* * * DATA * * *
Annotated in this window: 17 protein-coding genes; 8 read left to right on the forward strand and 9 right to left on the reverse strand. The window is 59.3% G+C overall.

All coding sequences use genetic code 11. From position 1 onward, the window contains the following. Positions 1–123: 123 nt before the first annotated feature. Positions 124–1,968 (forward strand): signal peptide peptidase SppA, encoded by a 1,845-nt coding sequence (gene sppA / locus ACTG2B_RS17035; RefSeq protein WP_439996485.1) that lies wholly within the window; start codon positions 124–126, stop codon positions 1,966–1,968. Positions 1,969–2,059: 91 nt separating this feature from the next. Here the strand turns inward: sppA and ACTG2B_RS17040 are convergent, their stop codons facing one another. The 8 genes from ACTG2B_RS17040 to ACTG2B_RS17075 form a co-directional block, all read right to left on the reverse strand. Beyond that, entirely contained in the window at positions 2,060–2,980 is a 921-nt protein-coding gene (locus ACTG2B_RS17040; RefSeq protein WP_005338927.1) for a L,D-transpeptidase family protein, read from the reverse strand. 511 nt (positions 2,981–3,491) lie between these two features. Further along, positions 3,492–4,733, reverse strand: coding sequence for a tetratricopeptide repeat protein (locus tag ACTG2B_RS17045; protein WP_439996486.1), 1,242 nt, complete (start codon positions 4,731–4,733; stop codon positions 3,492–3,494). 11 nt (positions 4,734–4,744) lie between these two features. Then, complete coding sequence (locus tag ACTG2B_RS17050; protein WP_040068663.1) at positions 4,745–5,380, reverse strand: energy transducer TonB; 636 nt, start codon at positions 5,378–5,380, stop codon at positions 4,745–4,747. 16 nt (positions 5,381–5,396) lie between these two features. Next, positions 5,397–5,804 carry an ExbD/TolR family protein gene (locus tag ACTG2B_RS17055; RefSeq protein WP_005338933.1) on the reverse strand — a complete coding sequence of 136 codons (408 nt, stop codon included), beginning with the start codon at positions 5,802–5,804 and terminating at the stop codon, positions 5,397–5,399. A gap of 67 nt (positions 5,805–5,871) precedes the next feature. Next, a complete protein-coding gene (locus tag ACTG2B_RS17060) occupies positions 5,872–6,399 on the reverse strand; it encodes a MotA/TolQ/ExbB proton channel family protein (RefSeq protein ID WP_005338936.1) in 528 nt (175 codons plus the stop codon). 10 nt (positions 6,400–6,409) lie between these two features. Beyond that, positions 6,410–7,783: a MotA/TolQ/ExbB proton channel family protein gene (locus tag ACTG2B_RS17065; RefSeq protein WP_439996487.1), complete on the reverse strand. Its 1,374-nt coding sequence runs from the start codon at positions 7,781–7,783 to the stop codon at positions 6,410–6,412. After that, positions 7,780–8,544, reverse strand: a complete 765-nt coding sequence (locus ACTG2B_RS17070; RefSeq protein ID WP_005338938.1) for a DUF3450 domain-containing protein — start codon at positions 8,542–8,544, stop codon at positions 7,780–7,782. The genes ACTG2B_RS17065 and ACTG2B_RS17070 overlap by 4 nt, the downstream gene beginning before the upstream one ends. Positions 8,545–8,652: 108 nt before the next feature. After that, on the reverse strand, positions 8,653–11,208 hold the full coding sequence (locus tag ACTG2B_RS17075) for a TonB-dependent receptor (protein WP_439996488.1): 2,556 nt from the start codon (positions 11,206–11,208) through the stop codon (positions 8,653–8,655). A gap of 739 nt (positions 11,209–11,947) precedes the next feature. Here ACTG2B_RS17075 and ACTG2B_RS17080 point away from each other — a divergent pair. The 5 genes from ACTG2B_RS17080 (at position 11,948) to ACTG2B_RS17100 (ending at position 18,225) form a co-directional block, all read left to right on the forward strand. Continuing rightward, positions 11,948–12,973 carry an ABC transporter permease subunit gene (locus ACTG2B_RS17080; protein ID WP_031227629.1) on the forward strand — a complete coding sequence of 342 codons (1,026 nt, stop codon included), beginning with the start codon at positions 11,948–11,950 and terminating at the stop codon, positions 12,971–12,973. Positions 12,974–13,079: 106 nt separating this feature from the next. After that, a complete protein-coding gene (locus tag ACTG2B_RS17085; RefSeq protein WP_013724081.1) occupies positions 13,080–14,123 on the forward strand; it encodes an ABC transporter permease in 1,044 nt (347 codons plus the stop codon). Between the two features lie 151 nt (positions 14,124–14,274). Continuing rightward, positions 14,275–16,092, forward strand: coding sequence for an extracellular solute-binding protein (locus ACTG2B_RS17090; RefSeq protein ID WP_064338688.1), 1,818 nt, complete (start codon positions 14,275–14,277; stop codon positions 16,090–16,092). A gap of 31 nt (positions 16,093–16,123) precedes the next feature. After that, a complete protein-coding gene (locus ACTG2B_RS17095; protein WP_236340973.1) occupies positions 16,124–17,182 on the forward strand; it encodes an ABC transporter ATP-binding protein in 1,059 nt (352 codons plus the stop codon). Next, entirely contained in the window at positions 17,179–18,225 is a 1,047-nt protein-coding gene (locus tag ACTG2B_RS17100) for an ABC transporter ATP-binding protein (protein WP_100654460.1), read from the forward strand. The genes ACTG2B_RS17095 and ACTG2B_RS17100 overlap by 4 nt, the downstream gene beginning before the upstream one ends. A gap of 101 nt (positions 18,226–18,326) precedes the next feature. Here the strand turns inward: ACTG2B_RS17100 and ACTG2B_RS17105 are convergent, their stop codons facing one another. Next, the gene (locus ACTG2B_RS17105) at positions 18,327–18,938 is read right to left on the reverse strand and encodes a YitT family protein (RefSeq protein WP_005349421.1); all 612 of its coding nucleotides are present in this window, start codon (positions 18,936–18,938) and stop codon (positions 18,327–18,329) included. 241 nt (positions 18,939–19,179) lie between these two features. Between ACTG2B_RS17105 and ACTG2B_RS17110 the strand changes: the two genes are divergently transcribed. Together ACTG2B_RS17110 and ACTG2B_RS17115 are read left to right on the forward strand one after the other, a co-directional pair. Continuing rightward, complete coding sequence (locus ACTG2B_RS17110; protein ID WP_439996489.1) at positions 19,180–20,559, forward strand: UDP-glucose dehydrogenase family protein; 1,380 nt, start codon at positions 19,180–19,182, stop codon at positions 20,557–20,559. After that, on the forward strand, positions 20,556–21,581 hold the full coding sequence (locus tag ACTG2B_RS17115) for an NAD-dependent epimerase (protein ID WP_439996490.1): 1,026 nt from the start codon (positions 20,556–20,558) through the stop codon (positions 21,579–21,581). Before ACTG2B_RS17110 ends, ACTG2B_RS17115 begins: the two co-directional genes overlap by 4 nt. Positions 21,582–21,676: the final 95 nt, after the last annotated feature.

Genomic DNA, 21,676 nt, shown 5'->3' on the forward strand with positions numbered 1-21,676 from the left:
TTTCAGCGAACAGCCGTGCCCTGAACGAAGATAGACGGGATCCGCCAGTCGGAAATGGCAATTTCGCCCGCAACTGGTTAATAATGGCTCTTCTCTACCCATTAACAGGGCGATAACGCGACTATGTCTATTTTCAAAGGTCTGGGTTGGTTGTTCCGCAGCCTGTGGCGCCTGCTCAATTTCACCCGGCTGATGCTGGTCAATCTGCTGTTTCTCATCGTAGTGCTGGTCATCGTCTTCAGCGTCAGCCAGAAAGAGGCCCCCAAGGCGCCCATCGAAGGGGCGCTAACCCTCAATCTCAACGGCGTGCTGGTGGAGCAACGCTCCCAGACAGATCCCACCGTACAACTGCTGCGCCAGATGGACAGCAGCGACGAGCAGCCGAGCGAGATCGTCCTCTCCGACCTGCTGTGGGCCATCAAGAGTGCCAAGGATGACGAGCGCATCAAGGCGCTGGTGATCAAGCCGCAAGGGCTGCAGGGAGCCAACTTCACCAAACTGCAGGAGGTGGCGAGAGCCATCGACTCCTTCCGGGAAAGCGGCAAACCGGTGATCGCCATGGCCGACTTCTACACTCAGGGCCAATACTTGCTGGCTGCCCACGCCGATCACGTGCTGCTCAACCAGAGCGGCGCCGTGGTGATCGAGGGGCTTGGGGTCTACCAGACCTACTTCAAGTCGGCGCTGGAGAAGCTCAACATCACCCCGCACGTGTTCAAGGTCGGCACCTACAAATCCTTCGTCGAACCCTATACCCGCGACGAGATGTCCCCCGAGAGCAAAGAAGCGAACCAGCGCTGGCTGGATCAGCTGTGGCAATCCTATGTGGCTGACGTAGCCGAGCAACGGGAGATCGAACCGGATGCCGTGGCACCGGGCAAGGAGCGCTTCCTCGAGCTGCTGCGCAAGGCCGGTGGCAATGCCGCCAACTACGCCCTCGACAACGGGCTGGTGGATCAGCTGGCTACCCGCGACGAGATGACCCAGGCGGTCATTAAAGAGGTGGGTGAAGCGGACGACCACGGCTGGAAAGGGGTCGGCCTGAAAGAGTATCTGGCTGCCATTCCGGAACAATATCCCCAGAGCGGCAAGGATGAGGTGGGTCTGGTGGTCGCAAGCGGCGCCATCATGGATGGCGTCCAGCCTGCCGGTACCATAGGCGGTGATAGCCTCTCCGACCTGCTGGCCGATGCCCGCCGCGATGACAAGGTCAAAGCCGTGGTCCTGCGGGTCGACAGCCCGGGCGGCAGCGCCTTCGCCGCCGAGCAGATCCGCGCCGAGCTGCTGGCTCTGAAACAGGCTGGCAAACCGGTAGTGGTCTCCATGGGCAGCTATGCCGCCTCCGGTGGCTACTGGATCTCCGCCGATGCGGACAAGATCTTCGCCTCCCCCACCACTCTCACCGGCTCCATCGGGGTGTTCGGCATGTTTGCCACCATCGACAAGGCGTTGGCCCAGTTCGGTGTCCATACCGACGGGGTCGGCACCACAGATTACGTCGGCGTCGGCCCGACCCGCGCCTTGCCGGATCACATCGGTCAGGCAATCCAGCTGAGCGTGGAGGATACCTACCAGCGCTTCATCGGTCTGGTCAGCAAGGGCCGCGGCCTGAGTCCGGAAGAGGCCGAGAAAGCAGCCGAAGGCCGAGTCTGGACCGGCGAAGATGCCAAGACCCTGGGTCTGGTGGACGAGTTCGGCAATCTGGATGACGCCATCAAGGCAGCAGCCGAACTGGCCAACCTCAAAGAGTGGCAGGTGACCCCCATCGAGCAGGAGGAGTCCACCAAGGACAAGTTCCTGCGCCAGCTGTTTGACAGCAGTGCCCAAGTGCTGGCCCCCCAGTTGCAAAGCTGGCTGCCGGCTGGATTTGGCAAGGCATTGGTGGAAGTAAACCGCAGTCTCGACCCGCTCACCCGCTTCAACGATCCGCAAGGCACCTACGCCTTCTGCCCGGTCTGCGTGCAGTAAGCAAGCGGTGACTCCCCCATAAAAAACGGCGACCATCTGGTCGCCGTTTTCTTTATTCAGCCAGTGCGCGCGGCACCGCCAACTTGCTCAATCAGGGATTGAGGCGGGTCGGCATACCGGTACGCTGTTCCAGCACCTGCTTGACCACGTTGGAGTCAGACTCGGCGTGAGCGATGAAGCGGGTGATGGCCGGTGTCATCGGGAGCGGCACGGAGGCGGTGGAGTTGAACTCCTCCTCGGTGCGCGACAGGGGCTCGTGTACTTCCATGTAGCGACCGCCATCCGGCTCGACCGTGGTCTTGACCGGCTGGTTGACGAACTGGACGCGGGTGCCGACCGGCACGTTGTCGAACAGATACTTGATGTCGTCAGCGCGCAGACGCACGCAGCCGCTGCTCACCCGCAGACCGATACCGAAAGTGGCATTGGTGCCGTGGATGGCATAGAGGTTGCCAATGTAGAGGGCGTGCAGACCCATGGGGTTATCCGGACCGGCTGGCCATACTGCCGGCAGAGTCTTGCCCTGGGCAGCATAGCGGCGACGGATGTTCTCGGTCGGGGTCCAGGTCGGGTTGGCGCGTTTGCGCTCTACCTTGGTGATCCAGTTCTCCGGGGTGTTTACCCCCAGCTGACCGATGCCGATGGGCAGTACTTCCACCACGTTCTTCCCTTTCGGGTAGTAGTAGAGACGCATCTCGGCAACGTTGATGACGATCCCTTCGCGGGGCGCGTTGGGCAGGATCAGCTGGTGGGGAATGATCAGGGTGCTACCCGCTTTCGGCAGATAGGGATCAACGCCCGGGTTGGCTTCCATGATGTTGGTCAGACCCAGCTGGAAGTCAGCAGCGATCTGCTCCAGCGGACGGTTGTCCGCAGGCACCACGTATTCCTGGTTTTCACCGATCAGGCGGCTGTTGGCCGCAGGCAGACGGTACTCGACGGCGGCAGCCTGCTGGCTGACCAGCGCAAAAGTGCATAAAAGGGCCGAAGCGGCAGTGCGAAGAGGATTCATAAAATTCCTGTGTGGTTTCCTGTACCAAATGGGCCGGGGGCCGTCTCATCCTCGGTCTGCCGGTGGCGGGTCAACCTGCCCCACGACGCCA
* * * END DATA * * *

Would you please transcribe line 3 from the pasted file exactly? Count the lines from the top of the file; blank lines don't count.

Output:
Genomic DNA, 21,676 nt, shown 5'->3' on the forward strand with positions numbered 1-21,676 from the left: